High-speed, low-latency networks are vital to improving data exchange, ship-to-shore communications, and safety at sea. There are multiple benefits to be unlocked by advanced connectivity, which includes driving new products and services, enabling new and transforming existing operating models, and increasing time efficiencies across supply chains, amongst others. 

Ship at a port

A multitude of sectors and industries have already benefitted from the advances in connectivity, not least the marine industry, where high-speed, low latency communication – which is defined as the ability for large data volumes to flow with minimal delay - is currently transforming the ways in which vessels, fleets, and shore communicate with each other.  Even though shipping has traditionally been characterised by poor connectivity, technology is now enabling a connectivity revolution by improving data transmissions, navigation, and safety on board, as well as enabling much easier and streamlined ship-to-shore communication.


This exciting topic was the focus of discussion at Posidonia last month, where UKHO’s Tom Mellor, Senior Channel Technical Partnering Manager, and Carole Plessy, Head of Maritime at OneWeb, shared their views on how next generation connectivity will progress the future of navigation. 

OneWeb’s service, powered by low earth orbit (LEO) satellites, enhances seafarers’ connectivity while enabling the technologies that support automatic navigational updates and inform decision-making in real time. In future, enterprise-grade connectivity networks will provide the interoperability required to meet the new S-100 data standards, which will underpin the next generation of navigational and hydrographic data products.

The benefits provided by S-100 include enhanced situational awareness, improved precision in navigation decisions, and safety through improved marine traffic management. This is all possible through the provision of bathymetric data with a higher degree of granularity which helps ships navigate more efficiently and supports Just-in-Time arrivals. S-100 data also allows ships to optimise their speed during the voyage so they can arrive at a port, or a pilot boarding place, knowing whether they can enter and dock at a berth without delay. This will eliminate the waiting time outside of ports for a berth to open and will allow ships to adjust, optimise and sail at an optimum speed throughout their journey, in turn reducing greenhouse gas emissions.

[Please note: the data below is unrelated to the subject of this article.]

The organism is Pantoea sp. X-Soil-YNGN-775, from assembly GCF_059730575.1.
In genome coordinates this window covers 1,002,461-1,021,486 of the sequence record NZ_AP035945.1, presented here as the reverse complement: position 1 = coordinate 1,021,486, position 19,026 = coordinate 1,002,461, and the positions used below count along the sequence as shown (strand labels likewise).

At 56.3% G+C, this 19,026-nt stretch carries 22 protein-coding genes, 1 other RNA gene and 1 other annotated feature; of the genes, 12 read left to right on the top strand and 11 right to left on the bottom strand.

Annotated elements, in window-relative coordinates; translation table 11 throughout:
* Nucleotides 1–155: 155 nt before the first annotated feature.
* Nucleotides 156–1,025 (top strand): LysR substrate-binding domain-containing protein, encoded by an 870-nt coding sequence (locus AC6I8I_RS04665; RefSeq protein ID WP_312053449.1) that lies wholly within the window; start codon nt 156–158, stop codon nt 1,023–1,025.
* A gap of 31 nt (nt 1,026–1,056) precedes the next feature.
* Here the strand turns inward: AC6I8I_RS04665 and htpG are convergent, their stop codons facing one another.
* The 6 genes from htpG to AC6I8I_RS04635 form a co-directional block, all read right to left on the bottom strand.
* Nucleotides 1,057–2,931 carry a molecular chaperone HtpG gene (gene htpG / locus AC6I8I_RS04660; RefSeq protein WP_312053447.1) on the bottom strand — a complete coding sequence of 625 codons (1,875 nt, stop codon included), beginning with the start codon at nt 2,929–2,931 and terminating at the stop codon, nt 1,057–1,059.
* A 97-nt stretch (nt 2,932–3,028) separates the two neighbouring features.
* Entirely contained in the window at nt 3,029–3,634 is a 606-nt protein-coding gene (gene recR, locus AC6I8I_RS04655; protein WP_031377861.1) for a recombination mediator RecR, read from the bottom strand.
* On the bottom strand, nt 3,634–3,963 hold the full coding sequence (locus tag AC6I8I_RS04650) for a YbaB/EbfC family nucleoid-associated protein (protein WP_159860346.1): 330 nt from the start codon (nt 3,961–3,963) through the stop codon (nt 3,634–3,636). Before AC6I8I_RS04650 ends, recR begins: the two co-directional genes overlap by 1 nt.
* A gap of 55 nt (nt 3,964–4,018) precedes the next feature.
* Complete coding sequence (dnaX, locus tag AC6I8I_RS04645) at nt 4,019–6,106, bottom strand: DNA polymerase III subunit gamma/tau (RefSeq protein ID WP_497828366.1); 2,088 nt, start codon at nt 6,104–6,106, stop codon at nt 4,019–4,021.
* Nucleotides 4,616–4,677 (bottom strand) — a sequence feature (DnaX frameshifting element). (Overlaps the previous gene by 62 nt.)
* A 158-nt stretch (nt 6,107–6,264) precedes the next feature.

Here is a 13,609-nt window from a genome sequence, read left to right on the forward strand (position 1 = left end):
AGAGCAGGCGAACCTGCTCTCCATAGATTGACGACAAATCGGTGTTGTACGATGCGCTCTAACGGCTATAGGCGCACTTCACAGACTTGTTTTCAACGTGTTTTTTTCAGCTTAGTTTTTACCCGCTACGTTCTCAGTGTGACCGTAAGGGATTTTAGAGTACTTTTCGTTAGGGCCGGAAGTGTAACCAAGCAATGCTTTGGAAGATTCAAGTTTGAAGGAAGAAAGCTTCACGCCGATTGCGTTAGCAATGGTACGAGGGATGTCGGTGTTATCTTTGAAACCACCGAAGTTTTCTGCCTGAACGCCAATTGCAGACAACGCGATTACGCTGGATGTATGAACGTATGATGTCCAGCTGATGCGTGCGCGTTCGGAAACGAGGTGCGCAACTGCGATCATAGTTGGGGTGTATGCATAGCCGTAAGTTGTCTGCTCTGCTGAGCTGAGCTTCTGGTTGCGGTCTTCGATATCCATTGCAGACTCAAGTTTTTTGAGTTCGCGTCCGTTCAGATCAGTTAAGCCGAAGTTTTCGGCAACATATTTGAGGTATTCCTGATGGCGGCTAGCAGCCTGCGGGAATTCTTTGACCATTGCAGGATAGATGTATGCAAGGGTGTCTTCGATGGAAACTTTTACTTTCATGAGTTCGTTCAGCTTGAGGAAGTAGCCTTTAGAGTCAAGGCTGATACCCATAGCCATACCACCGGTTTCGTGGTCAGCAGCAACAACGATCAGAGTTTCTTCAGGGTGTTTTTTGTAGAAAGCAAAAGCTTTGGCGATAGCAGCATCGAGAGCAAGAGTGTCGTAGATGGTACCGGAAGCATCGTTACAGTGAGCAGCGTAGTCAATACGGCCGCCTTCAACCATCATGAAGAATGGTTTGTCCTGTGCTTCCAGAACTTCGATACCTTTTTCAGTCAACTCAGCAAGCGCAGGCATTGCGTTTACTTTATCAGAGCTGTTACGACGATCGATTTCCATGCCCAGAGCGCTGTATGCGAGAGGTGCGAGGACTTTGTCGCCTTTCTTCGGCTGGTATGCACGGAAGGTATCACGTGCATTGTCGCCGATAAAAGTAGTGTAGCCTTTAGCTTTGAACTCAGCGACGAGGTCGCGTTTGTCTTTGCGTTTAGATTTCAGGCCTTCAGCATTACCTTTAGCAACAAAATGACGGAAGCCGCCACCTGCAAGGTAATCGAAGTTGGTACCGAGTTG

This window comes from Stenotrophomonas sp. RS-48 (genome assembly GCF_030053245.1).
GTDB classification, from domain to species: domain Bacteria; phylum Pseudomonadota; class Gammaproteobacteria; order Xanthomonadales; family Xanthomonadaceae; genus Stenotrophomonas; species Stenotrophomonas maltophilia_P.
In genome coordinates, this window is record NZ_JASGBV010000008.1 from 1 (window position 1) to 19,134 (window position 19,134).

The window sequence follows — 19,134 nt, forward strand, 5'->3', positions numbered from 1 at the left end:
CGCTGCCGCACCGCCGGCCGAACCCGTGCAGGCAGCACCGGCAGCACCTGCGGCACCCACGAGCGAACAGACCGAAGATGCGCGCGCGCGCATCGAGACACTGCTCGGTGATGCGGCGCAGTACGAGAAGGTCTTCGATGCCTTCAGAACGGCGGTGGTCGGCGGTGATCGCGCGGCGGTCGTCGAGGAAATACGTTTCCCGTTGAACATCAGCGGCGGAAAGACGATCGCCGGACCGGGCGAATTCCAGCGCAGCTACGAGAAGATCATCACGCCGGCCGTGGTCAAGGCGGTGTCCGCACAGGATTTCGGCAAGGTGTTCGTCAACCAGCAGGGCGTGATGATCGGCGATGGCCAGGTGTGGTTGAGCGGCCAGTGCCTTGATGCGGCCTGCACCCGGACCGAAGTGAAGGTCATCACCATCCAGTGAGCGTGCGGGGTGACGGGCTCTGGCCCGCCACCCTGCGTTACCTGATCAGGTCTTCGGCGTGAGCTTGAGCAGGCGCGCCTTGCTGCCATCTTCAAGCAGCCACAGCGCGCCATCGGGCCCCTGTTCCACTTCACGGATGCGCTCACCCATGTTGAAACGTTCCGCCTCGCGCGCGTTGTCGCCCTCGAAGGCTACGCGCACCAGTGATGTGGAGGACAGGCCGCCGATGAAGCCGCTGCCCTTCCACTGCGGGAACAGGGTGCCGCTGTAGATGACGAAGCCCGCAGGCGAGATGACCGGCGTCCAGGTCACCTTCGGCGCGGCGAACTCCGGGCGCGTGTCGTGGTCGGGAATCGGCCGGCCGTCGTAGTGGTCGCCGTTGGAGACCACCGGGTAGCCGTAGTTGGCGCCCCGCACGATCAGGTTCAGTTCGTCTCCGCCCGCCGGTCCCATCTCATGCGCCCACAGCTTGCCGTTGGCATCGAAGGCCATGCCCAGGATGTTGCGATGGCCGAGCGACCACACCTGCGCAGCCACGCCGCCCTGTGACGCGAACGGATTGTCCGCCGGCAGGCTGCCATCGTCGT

Making this happen is dependent on good data. We must be able to share up-to-date, reliable data about each vessel’s location, speed, and cargo, as well as information about the ports that it will visit. With OneWeb’s enhanced connectivity solution, the availability of pilots and berthing can be communicated frequently to the ship, thereby improving the master’s decision-making regarding speed optimisation.

Initial analysis from the IMO’s Global Industry Alliance and Port of Rotterdam showed that if all incoming container ships calling at the Dutch port in 2018 had known, 12 hours in advance, when a pilot would board, shipping emissions in the last 12 hours of the voyage could have been reduced by 4%. When applying this to larger portions of a voyage – days, and not hours – the possibilities to unlock even greater emission savings increase further. 

Maritime companies that choose more advanced connectivity solutions will, over the coming years, see vast improvements in ship-to-shore communications, data exchanges, navigation, and safety, whilst also reducing its carbon emissions and impact on the environment. If adopted at a large scale, widespread, more advanced connectivity can help the shipping community make substantial progress towards the industry’s decarbonisation.

Tom Mellow Headshot

Thomas Mellor

Job description
Head of Technical Partnerships

As Head of Technical Partnerships, Tom leads the UKHO’s collaboration with technical partners including Original Equipment Manufacturers (OEMs) to enable the development of e-navigation products and S-100 solutions for Electronic Chart and Information Display Systems (ECDIS). Tom works at the forefront of the latest ‘next generation’ navigation technologies to support the implementation of new standards that can help improve safety, efficiency and optimisation.


Hear more from Tom at our free Navigating the Maritime Future seminar at SMM Hamburg, 6 to 8 September 2022.